Each week, Science publishes a number of articles that are likely to be of interest to career-minded readers. Because those articles are published on the other Science sites, Science Careers readers could easily overlook them.
To remedy that, every Friday we're pointing our readers toward articles appearing in Science—the print magazine as well as ScienceInsider, ScienceNOW, Science Translational Medicine (Sci. TM), and Science Signaling—that hold some relevance to careers in science and other technical fields. (Note that articles appearing in Sci. TM, Science Signaling, and Science may require AAAS membership, a Science subscription, or a site license.)
► On Thursday, ScienceInsider reported that the National Institutes of Health (NIH) has abandoned its long-time policy of limiting the number of resubmissions of the same grant proposal. For many years, researchers were allowed to resubmit a rejected application twice—to make two amendments, in NIH-speak. In 2009, the number of allowed amendments was reduced to one. If reviewers rejected the last allowed amendment, researchers had no choice but to start over with a new idea, or with a very significant reconfiguration of the old idea.
Under the new policy, applicants will still be allowed one opportunity to address reviewer criticisms when their proposal is rejected. But after that, "the agency will allow an applicant to resubmit the identical proposal as many times as they like as a new submission," Jocelyn Kaiser wrote. That means that researchers won't have to give up on a good idea after a year or two just because they can't convince reviewers to support it. The new policy takes effect immediately.
► Molecular biologist Feng Zhang, 32, won the National Science Foundation's million-dollar Alan T. Waterman Award, which is given annually to a scientist under 35. Zhang is one of this week's Newsmakers.
As a child, Zhang moved with his family from China to Des Moines, where he worked in a gene therapy lab as a high school student; the experience taught him to think about biology from an engineering point of view. He went on invent CRISPR, "a fast, cheap method of inserting, deleting, and substituting DNA sequences in animal genomes."
► In Letters, one of the scientists whose work was used to justify an antigay law in Uganda wrote to defend his role as an adviser to Uganda's president. The advisory group's letter "does not say that homosexuality is a social abnormality, as some media and political forces claimed. To the contrary, it clearly stipulates that homosexuality is not a disease and that the World Health Organization and American Psychological Association have removed it from their list of psychiatric illnesses," wrote Misaki Wayengera of Makerere University in Kampala. But the group's work was distorted and misused by the president and used to justify the discriminatory measure. "Some say we could have chosen to boycott participation altogether," he wrote. "I believe that if scientists had refused to carry out this research because we feared (rightfully) that our work would be misrepresented, we would have failed to do our duty as experts, which is to inform the public. Although the results were discouraging, it is worth recognizing that a developing country has relied on its scientists to inform policy. That alone is a step in the right direction."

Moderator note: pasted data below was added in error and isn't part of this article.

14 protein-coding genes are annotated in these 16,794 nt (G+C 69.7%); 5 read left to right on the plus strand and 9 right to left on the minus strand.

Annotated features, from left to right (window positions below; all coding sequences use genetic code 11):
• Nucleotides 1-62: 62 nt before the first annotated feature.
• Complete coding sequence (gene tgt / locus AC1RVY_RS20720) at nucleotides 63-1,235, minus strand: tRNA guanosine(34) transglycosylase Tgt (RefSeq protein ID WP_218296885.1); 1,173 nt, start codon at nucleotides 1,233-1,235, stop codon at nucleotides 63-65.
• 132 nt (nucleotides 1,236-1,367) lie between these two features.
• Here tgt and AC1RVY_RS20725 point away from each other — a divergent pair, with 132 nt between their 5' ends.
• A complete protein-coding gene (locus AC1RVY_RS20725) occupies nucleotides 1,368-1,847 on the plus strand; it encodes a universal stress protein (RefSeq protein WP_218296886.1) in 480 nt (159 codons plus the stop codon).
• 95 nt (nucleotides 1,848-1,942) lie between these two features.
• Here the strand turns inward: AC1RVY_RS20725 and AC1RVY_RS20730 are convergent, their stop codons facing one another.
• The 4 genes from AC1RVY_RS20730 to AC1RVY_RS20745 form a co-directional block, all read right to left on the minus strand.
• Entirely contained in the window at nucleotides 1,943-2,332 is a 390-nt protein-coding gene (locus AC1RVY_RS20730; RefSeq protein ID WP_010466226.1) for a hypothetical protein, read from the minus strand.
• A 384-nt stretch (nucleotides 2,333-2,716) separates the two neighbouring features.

► In Books et al., Gavin Schmidt of NASA's Goddard Institute for Space Studies panned Behind the Curve: Science and the Politics of Global Warming by Joshua P. Howe. The review is titled, "On Scientists and Advocacy."
► In News Focus, Eli Kintisch profiled Jennifer Francis, the controversial Rutgers University climatologist who "has made waves linking the melting Arctic to extreme weather around the world." Many of her colleagues are skeptical of the idea, and "irritated by its high profile," Kintisch wrote. Yet, the idea and Francis herself have been influential: reporters love to talk to her, she has become a marquee conference speaker, and she is an informal adviser to John Holdren, President Barack Obama's science adviser.
Now she finds herself in the hot seat, before the science has had a chance to ripen. "Usually a hypothesis gets tested … the conclusions are solid and then it becomes news," Francis says. "But in this case, says Stephen Vavrus, a climate modeler at the University of Wisconsin, Madison, who collaborates with Francis, 'Jennifer and I have been forced into the uncomfortable position of defending—or at least explaining—our position before the scientific process has run its course.' "
Francis's scientific background is fascinating. She was planning a career in dentistry until 1980, when, after her junior year in college, she and her soon-to-be husband overhauled a 14-meter sailboat and sailed it around the world. They avoided the usual "milk run," taking more dangerous polar routes and logging some 100,000 kilometers over 5 years. The trip affected her deeply, and when she got back home, she switched majors to meteorology.
She circumnavigated the globe again starting in 2009, with a crew that included her 12-year-old son and 14-year-old daughter. Long accustomed to thinking about the effects of climate on the Arctic, on that trip she began to wonder how the changing Arctic was, in turn, affecting the climate. She became a public figure in 2012, when an influential paper by Francis and Vavrus came out in Geophysical Research Letters just as the United States was in the midst of some unusual weather patterns. Since then, the amount of time she spends on outreach and communication has risen from about 20% to about 80%. Kintisch wrote, "She's an articulate scientist, after all, with a surprising take on a topic that everyone loves to talk about: the weather."
Top Image: Feng Zhang. CREDIT: Maria Nemchuk